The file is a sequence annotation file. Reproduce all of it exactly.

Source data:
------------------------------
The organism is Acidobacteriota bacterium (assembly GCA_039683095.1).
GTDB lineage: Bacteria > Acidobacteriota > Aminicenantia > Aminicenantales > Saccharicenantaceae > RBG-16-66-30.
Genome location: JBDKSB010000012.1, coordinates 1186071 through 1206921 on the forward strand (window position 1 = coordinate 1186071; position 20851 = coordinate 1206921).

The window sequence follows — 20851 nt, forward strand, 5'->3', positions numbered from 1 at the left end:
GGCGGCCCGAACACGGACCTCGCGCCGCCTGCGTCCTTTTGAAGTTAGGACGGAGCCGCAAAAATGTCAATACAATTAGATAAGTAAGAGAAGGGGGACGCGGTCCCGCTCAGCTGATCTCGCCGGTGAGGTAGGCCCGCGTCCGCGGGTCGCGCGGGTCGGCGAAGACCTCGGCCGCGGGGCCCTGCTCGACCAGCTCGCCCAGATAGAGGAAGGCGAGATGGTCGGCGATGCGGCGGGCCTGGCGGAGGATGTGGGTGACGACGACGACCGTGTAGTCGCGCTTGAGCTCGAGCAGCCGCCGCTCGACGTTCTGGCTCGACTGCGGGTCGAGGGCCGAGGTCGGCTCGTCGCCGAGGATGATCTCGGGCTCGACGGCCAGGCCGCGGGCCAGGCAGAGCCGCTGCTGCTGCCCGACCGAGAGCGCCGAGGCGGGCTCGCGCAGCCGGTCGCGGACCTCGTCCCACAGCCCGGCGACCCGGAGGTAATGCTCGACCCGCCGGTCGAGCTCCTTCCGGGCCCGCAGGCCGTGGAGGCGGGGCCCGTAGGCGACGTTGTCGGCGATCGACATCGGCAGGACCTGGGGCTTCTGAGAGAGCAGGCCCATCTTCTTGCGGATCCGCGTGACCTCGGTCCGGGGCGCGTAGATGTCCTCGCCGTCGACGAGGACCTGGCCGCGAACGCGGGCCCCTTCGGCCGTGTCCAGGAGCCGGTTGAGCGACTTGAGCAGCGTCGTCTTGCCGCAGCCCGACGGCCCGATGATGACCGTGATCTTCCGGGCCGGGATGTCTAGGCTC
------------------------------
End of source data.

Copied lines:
The organism is Acidobacteriota bacterium (assembly GCA_039683095.1).
GTDB lineage: Bacteria > Acidobacteriota > Aminicenantia > Aminicenantales > Saccharicenantaceae > RBG-16-66-30.
Genome location: JBDKSB010000012.1, coordinates 1186071 through 1206921 on the forward strand (window position 1 = coordinate 1186071; position 20851 = coordinate 1206921).

The window sequence follows — 20851 nt, forward strand, 5'->3', positions numbered from 1 at the left end:
GGCGGCCCGAACACGGACCTCGCGCCGCCTGCGTCCTTTTGAAGTTAGGACGGAGCCGCAAAAATGTCAATACAATTAGATAAGTAAGAGAAGGGGGACGCGGTCCCGCTCAGCTGATCTCGCCGGTGAGGTAGGCCCGCGTCCGCGGGTCGCGCGGGTCGGCGAAGACCTCGGCCGCGGGGCCCTGCTCGACCAGCTCGCCCAGATAGAGGAAGGCGAGATGGTCGGCGATGCGGCGGGCCTGGCGGAGGATGTGGGTGACGACGACGACCGTGTAGTCGCGCTTGAGCTCGAGCAGCCGCCGCTCGACGTTCTGGCTCGACTGCGGGTCGAGGGCCGAGGTCGGCTCGTCGCCGAGGATGATCTCGGGCTCGACGGCCAGGCCGCGGGCCAGGCAGAGCCGCTGCTGCTGCCCGACCGAGAGCGCCGAGGCGGGCTCGCGCAGCCGGTCGCGGACCTCGTCCCACAGCCCGGCGACCCGGAGGTAATGCTCGACCCGCCGGTCGAGCTCCTTCCGGGCCCGCAGGCCGTGGAGGCGGGGCCCGTAGGCGACGTTGTCGGCGATCGACATCGGCAGGACCTGGGGCTTCTGAGAGAGCAGGCCCATCTTCTTGCGGATCCGCGTGACCTCGGTCCGGGGCGCGTAGATGTCCTCGCCGTCGACGAGGACCTGGCCGCGAACGCGGGCCCCTTCGGCCGTGTCCAGGAGCCGGTTGAGCGACTTGAGCAGCGTCGTCTTGCCGCAGCCCGACGGCCCGATGATGACCGTGATCTTCCGGGCCGGGATGTCTAGGCTC